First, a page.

After pushing for what felt like hours, he was finally here.
I was tired.
I was amazed at what I’d done, amazed at this precious miracle of a tiny person.
But I was so, so tired.
The weeks went by. We settled into a routine, and things seemed to get a little easier.
I was cranky. I was sleep deprived. And I cried. A lot. I couldn’t remember if I had taken a shower, and I couldn’t remember if I had eaten lunch today, or the day before, or…
But when people would ask how things were going, I’d tell them everything was fine.Im fine is a big fat lie. #ConnectTheDots @MMHCoalition Click To Tweet
I mean, clearly, it wasn’t. But I couldn’t tell people I was struggling. I couldn’t explain why I didn’t want to leave the house anymore. I couldn’t tell them that even though I looked happy and excited on the outside, I was only pretending. Inside, I was absolutely terrified.
I wish I had known that I wasn’t alone.
One in seven women have postpartum depression in the first year after birth. Maternal mental health disorders can include depression, anxiety, and in some women, delusions, hallucinations, and disorganized thinking–symptoms of a rare disorder called postpartum psychosis.
A few days after my son’s birth, I had an episode of psychosis. After a trip to the emergency room, I knew that everything was not fine–and that I needed to get help.
Unfortunately, only 15% of women with postpartum depression ever receive professional treatment. The stigma that surrounds mental illness can keep women from getting the help that they need.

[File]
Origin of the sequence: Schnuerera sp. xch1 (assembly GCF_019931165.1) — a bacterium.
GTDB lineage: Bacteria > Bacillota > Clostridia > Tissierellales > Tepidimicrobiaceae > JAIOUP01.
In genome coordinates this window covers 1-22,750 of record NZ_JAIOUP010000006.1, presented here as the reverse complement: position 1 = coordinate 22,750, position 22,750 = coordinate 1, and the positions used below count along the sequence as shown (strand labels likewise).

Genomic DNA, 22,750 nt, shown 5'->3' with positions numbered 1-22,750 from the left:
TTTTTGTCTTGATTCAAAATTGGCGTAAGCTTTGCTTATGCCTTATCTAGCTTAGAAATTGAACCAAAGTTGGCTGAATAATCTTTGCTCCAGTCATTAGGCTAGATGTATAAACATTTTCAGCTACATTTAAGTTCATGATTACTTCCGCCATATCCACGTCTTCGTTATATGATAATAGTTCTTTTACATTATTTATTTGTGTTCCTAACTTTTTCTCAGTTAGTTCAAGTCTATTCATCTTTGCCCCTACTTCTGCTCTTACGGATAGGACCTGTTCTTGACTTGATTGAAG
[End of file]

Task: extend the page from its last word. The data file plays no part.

“In the United States, the vast majority of postpartum women with depression are not identified or treated, even though they are at higher risk for psychiatric disorders,” said Katherine L. Wisner, MD, a psychiatry and behavioral sciences and obstetrics and gynecology at professor Northwestern University’s Feinberg School of Medicine. “It’s a huge public health problem.”
The National Coalition for Maternal Mental Health is helping to support mothers with Maternal Mental Health Awareness Week. Since being founded in 2013, NCMMH has fought to raise awareness of maternal mental health disorders and impact change. In 2016, they helped to create the Bringing Postpartum Out of the Shadows Act. If funded, states around the nation will receive federal grants to develop programs for screening and treatment of maternal mental health disorders.
Across social media, women (and men!) will be sharing their personal stories with daily messages, videos, and images to start a dialogue about maternal mental health. Follow the hashtag #ConnectTheDots and @MyMommyVents on Twitter, Instagram, and Facebook to join the conversation.
When you ask a new mom how she’s doing, pay attention. “I’m fine” may be a big, fat, lie.